Public urged to remain vigilant vs. cyberscams, cybercrimes

Cybercrime1Image from

Melanie was convinced that it was her friend Sandra who scheduled a “girl’s day out” in one of the most happening and upscale malls in Metro Manila.  For one, a message for the meet up was sent through Sandra’s Facebook account.  For another, it was not unusual for the two of them to go out.  But Melanie felt a bit weird that Sandra planned the gimmick through social media, when Melanie could have easily been reached via SMS anyway.

Kaya on the day of their meet up, Melanie decided to text Sandra to re-confirm.  Melanie got the shock of her life when Sandra replied that she has been out-of-the-country, even on the day the FB message was sent.  It was later revealed that the person who messaged Melanie through her friend’s account was a kidnapper.

“I almost went to our meeting! Buti na lang I had this feeling that something was wrong.  Although Sandra was the kuripot type who would not text me because my phone’s on a different network, she would text me when it comes to things like this,” recounted Melanie.

Obviously, Sandra’s account was hacked.

Securing one’s private (cyber)space

Hindi na naman bago ‘yang mga ganyang kwento.  Hackers would penetrate someone’s social media account mainly to embarrass the account owner by posting messages, videos, or pictures that the owner would not post himself/herself. That is why it’s very bold and disturbing that unscrupulous people would use it to perform high crimes like kidnapping.

Dahil sa mga ganitong kaso,  September was declared “Cybersecurity Awareness Month” by the government beginning in 2010.


Image from Official Gazette of the Republic of the Philippines Facebook account

Although the Presidential Proclamation was mainly crafted to protect the country from “cyber attacks particularly against its critical information systems and information structure,” it also enjoins the public to remain aware and vigilant in protecting cyber information.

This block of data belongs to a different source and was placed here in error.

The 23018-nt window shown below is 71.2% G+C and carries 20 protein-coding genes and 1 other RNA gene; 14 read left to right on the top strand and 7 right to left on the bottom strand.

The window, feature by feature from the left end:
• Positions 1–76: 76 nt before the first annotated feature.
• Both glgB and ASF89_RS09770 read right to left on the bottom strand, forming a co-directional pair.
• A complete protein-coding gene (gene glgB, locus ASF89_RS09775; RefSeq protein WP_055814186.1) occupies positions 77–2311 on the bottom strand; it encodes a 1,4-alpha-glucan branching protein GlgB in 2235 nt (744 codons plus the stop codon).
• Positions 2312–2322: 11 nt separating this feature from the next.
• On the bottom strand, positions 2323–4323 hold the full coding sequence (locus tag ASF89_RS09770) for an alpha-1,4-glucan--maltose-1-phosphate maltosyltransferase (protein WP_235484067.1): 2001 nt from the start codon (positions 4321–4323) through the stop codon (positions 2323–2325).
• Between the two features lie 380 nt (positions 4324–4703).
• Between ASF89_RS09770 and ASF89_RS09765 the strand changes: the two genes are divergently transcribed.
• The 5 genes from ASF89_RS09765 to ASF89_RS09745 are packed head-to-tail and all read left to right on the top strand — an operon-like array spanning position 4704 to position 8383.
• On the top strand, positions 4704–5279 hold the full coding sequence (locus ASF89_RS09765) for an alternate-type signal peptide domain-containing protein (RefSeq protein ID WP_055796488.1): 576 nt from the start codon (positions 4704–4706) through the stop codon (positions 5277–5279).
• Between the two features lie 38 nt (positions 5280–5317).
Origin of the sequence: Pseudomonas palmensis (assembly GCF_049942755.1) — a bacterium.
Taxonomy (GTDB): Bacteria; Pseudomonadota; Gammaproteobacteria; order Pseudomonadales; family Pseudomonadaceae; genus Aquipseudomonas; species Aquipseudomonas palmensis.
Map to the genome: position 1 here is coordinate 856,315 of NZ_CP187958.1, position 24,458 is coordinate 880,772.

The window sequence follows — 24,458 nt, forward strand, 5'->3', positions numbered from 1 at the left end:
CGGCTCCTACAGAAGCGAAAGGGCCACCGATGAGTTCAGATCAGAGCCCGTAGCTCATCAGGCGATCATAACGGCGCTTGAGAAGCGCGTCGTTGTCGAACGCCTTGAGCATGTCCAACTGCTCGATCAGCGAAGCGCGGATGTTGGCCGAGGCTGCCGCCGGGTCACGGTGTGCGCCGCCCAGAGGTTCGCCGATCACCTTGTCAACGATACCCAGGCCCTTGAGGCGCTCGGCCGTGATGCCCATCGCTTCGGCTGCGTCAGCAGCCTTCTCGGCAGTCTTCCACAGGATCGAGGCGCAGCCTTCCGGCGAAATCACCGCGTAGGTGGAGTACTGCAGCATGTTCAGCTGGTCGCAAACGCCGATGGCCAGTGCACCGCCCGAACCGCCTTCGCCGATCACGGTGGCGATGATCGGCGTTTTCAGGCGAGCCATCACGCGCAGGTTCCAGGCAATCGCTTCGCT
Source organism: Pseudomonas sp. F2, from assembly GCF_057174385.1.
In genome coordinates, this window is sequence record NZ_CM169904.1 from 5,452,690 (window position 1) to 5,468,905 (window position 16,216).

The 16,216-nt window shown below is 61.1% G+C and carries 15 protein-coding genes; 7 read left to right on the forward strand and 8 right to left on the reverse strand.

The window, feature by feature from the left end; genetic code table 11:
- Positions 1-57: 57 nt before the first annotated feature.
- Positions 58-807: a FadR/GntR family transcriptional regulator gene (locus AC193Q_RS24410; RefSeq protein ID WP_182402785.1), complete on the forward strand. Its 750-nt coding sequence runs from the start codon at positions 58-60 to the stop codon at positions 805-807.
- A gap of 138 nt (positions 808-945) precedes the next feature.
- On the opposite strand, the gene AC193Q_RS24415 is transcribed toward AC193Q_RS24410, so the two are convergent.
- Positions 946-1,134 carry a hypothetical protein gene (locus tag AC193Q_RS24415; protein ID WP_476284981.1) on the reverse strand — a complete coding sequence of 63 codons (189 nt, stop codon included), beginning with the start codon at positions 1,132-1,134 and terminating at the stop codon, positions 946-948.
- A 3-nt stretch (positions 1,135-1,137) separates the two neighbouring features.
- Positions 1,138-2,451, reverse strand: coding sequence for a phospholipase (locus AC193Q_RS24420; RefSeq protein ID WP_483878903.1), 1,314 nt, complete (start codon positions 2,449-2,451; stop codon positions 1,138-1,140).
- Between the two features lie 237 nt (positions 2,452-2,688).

By that, the proclamation means social media accounts, private and company emails, and other online accounts where personal or confidential information may be kept.

Protective measures

Users of web-based email accounts and social media, for example, are advised to recheck their security settings to protect their accounts from hackers and spammers.  Here are some tips to ensure the safety of one’s account:

1. Do not reuse passwords. Sa bawat online account, whether e-mail, social media, online banking, etc, dapat iba-iba ang password para hindi mapasok ng hackers ang lahat ng account mo, sakaling ma-figure out niya ang password sa isa.

2. Change your password regularly. This reduces the likelihood that your online accounts will be breached.

3. Make strong passwords. Change entire passwords when old ones expire. Change them totally, not just a few characters or letters of the old password.

4. Use malware or spyware scanners. This is to ensure na walang programs that may extract vital information from your account or computer.

5. Do not reply to spam mail. Examples of these are notifications that you won in an online lottery draw, that usually ask for personal information.

Despite these reminders, many still fall victim to internet scams and crimes.  The Philippine National Police (PNP) blames this on the slow implementation of the Cybercrime Prevention Act.

Ultimately, however, the PNP believes that it will be up to parents to control and monitor their children’s internet activities so that they will not be victimized by criminal syndicates or unscrupulous individuals.

Cybersex hub

Sadly, the Philippines is among the top 10 countries that produce and distribute cybersex and pornography all over the world.

The Department of Social Welfare and Development (DSWD) reports that minors, some as young as 10 years old, participate in cybersex shows because their own parents forced them into it.  Poverty is the usual reason being cited by parents arrested by authorities.

On the other hand, older youth, especially those who are desperate for work, are easily convinced to take “job offers” from foreigners who neither ask for employment-related documents or unreasonable job requirements.

The DSWD and the PNP are urging citizens to be vigilant and cooperate with their local government units to help locate these cybersex dens that usually operate in the most unsuspecting places to put a stop to this crime against women and children.

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